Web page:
By LALA ORDENES
FEARING that Congress may be either underrepresented or overrepresented in the Judicial and Bar Council (JBC) proceedings, the Supreme Court on Friday modified its July 17 decision limiting Congress to only one representation in the council that vets judicial nominees.
In an Aug. 3 minute resolution, the SC declared it in the best interest of justice to allow both Sen. Francis Escudero and Rep. Niel Tupas Jr. to simultaneously sit in the council as ex officio members of Congress. Escudero and Tupas chair the Committee on Justice in their respective chambers.
Congress would be underrepresented if the court would eventually overturn its July 17 decision saying that only one member from Congress could sit in the JBC. On the other hand, Congress would be overrepresented if the Court eventually affirms its July 17 decision of allowing only one seat for the legislative branch in the council.
Because of these possibilities, the court halted the immediate execution of its July 17 decision until it has resolved whether or not to allow both chambers to send representatives to the JBC. The SC ordered the JBC, Escudero, Tupas and former Solicitor General Francisco Chavez to submit their memoranda within 10 days. In the meantime, both Escudero and Tupas could participate in the JBC deliberations.
Chavez, in his petition to the High Court, had questioned the presence of two members of Congress in the JBC, saying this runs counter to the Constitution which states that the JBC shall be composed of seven members, including one member of Congress.
Last July 17, the court declared the current composition of the JBC with two Congress representatives as unconstitutional and ordered the council to reconstitute itself so that only one representative from Congress could sit in the council’s proceedings.
The High Court’s Aug. 3 resolution said, however, the July 17 decision, though immediately executory, has not become final because of the motion for reconsideration filed by Escudero and Tupas. But the selection process for the Chief Justice has started when the JBC opened the application and recommendation of nominees on July 6.
The High Court said the nonfinality and the immediately executory nature of its July 17 decision barred Congress from sending both Escudero and Tupas from sitting in the panel interviews of the nominees.
Only Tupas sat for Congress in the first three days of the four-day panel interviews last July 24 to 28. Escudero did not attend any of the proceedings.
The final deliberations and voting for the nominees was originally scheduled for Aug. 2.
The bicameral Congress decided to withdraw from the proceedings after the SC, through its spokesperson, said the voting would proceed with or without representatives from the legislature.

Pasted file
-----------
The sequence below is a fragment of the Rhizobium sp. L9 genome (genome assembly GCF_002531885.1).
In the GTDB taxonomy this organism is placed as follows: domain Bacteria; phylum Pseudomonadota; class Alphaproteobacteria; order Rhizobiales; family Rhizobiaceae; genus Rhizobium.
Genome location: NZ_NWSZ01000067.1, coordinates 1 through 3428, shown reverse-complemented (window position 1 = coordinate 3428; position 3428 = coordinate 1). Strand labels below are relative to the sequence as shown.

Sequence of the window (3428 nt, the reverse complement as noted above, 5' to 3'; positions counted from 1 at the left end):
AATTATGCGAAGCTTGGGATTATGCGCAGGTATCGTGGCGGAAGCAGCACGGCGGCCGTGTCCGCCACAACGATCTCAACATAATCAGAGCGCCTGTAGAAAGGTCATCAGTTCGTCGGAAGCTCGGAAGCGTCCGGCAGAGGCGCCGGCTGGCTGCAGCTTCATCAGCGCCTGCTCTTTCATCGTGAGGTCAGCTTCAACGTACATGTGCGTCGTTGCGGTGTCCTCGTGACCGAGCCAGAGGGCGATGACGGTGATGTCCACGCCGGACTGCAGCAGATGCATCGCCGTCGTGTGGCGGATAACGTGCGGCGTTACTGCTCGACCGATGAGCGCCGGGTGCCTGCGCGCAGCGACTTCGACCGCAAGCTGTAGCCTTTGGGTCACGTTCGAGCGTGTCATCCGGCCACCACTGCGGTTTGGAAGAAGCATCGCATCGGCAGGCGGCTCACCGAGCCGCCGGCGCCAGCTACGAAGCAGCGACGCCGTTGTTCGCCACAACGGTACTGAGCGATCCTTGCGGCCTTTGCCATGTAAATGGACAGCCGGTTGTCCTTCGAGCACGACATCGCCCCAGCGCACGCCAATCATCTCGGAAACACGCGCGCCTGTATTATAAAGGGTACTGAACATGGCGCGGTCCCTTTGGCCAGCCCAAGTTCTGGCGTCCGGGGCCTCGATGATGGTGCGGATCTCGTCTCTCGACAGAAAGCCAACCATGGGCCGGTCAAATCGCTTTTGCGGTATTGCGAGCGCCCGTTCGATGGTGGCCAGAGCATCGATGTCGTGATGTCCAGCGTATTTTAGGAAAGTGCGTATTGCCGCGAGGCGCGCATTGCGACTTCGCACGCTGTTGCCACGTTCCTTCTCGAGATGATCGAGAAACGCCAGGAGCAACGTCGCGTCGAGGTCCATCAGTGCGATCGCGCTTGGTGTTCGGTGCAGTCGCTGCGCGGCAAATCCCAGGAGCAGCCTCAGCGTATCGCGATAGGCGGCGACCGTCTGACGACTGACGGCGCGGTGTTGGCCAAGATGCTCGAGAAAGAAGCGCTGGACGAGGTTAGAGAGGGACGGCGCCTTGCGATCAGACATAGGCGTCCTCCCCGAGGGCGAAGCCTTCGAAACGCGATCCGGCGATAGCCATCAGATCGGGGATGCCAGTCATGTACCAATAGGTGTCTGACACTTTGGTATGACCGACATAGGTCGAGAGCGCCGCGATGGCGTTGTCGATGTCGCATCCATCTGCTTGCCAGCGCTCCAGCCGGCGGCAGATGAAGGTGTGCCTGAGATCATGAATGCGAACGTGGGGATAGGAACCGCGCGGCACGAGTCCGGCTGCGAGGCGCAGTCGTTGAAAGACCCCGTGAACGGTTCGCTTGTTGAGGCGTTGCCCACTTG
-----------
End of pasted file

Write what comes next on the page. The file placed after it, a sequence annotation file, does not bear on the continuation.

Tupas said both chambers of Congress decided not to participate further in the proceedings until the issue was resolved.
The Supreme Court then set oral arguments to finally resolve the case on Aug. 2. Sen. Joker Arroyo argued for the Upper House.
In his argument, Arroyo said despite its two representatives, the legislative branch is underrepresented in the JBC. He pointed out that the President, who has the final say in the appointment, effectively has five representatives in the JBC: the Secretary of Justice as ex officio member, and the four regular members appointed by the executive.
Section 8 of Article VIII of the 1987 Constitution states that the Judicial and Bar Council is composed of the Chief Justice as ex officio chairman, the Secretary of Justice, and a representative of the Congress as ex officio members, a representative of the Integrated Bar, a professor of law, a retired Member of the Supreme Court, and a representative of the private sector.
The July 17 decision came after former Solicitor General Francisco Chavez, who has been nominated to the chief justiceship, filed a petition questioning the practice of having two representatives from Congress in the JBC, despite the Constitutional provision which states that “a representative of Congress” should sit in the council.
Until the Estrada presidency, the two members of Congress who sat in the JBC would take turns attending meetings and taking part in the selection and voting for nominees to be submitted to the President. The setup changed in 2001 when they were given one vote each. This effectively increased the membership of the council to eight and the number of majority votes from four to five.
The chief executive must choose from a list of at least three nominees submitted by the council. The Constitution provides that any vacancy in the Supreme Court must be filled within 90 days from its occurrence.
The highest judicial post in the land was vacated on May 29 when the Senate handed down its guilty verdict in the impeachment case against former Chief Justice Renato C. Corona.